ARE people sick and tired of political spin? I believe they are.
It’s one of the reasons our political system has become so unpredictable, if that’s the word? The electorate has shown little tolerance for politicians who do not back up their rhetoric.
No area of government responsibility has been more subject to spin in recent times than agriculture. This government is simply not delivering beyond the jargon and slogans.
First we have a White Paper which is full of it. For a start, the promise of billions of dollars in drought assistance is overvalued due to drought loans measured by total value rather than their cost to government. Drought loans that in fact are destined never to be allocated. Then there are the loans facilities which require matching funding. And of course, the various small programs which sound great but lack detail.
Second, Barnaby Joyce wants everyone to believe he now has responsibility for water. Malcolm Turnbull wants you to believe that too because that’s how he appeased the Nationals. But even a cursory look at the Administrative Arrangements show the responsibility for water legislation remains with Environment Minister Greg Hunt.
Third, not a day goes by without Barnaby Joyce claiming credit for higher commodity prices. Interestingly, he takes no responsibility for the fall in others. The best example is cattle prices where the national herd is in decline. Like all markets, the price is a function of supply and demand. As supply continues to contract, prices rise.
Fourth, Barnaby Joyce keeps taking credit for new live cattle export markets. The reality is, this is a natural progression for the industry and has been made possible by the animal welfare system put in place by the former Labor government.
Fifth, Barnaby wants everyone to believe he’s going to build dams everywhere. That’s because he thinks it’s a popular thing to do. It’s true they are popular with some, but it’s also true they are not welcomed by others. But that’s not the issue. Dams will or not be built on the basis of three key points. A) Do their benefits outweigh their impact on the natural environment? B) Are they economically viable? Remembering, the water they provide has to be affordable. C) Will the private sector be willing to invest?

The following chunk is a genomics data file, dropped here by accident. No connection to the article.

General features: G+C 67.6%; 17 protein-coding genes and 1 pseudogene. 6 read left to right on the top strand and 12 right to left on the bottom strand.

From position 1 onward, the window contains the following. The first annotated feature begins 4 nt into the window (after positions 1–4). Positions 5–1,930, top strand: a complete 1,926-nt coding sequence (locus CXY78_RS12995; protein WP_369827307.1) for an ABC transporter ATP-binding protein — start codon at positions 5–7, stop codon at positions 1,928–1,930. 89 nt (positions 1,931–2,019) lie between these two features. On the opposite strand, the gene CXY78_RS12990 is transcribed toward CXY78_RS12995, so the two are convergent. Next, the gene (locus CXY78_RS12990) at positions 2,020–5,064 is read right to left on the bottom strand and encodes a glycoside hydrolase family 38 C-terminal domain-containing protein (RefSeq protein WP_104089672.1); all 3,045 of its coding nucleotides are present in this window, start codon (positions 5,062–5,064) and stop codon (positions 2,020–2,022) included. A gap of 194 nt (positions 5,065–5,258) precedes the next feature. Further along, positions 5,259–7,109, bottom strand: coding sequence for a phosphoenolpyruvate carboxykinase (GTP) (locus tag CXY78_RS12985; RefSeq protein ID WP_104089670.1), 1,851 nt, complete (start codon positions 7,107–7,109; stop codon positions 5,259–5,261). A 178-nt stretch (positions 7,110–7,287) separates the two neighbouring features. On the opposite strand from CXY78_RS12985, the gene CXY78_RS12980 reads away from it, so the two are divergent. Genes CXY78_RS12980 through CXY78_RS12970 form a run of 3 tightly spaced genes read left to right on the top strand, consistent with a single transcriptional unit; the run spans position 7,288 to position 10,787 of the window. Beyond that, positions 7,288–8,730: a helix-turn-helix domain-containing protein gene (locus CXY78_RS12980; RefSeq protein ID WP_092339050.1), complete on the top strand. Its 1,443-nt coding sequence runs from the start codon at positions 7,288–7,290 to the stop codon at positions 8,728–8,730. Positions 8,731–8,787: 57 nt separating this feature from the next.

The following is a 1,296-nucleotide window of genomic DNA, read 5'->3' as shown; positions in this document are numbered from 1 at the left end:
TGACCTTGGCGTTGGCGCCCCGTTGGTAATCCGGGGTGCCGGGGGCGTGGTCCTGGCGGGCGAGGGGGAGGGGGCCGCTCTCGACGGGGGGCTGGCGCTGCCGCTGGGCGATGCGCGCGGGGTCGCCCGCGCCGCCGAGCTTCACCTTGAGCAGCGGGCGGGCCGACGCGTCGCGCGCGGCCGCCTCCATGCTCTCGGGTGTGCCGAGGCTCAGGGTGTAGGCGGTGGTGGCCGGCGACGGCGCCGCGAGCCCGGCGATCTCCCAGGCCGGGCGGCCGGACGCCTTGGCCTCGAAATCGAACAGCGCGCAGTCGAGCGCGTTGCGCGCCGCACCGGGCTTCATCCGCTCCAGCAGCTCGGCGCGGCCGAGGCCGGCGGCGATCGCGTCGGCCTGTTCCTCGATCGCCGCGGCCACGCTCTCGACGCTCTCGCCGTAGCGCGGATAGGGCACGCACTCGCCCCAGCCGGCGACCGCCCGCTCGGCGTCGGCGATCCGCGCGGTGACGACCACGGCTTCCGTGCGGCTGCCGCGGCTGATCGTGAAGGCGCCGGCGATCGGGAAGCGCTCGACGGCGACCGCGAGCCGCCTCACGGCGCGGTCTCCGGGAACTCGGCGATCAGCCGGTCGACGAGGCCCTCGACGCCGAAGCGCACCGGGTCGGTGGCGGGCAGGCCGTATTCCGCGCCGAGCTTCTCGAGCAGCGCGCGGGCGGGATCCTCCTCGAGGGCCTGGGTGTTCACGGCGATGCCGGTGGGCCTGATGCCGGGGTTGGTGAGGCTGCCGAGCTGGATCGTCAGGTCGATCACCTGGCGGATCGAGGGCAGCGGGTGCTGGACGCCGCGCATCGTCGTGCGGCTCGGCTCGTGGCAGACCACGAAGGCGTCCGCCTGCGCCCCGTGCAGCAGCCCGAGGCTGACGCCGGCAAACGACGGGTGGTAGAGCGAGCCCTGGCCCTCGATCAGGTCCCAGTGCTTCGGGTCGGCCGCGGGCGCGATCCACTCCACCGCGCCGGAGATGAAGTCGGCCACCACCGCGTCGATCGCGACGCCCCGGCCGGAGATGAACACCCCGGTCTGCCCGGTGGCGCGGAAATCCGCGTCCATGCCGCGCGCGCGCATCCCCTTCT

Sixth, Barnaby Joyce has now asked one of his back-benchers to write a “White Paper” on agricultural co-operatives. Again, he knows that the idea of promoting these co-operatives is popular. But after two years and all the resources of a Department behind him, he needs a back-bencher to write the policy? Do back benchers write white papers? I think not!
Seventh, on May 2, 2015, Barnaby Joyce claimed "SHOVEL-READY projects" that will stimulate economic activity in drought-struck regions of NSW and Queensland are on the verge of being unveiled by the Coalition. To date not one project has been approved, not one job created and not one cent spent on this much trumpeted initiative.
Eighth, Barnaby Joyce misled farmers on the Liverpool Plains that the changes to EPBC Act would only be partial and not affect them; he is yet to explain his false statement to the farmers of the Liverpool Plains.
Ninth, Barnaby Joyce doesn’t understand and is dangerous to the farming sector with regards to the long-term sustainability of our natural resources. On May 11, 2015 Barnaby Joyce joined in with the conspiracy theories, agreeing with climate wacko Andrew Bolt that the CSIRO and the Bureau of Meteorology were “warmist institutions” aiming to “get your money and put it in [their] pocket and send reports backwards and forth to one another.”
Tenth, Barnaby Joyce has shown that he pays little attention to the detail of his own policies, from bungling his answer about drought assistance to the Parliament during Question Time on October 20, 2014, which was initially doctored and then reverted back, to admitting to ABC's Leigh Sales on budget night that the depreciation initiative timelines announced on the night didn’t add up.
Yep, two years on and not much to show for his work but spin. No strategic guidance, no work on productivity, nothing about changing weather patterns and sustainability, just spin.
This article was first published in FARMONLINE on Monday, 5 October 2015.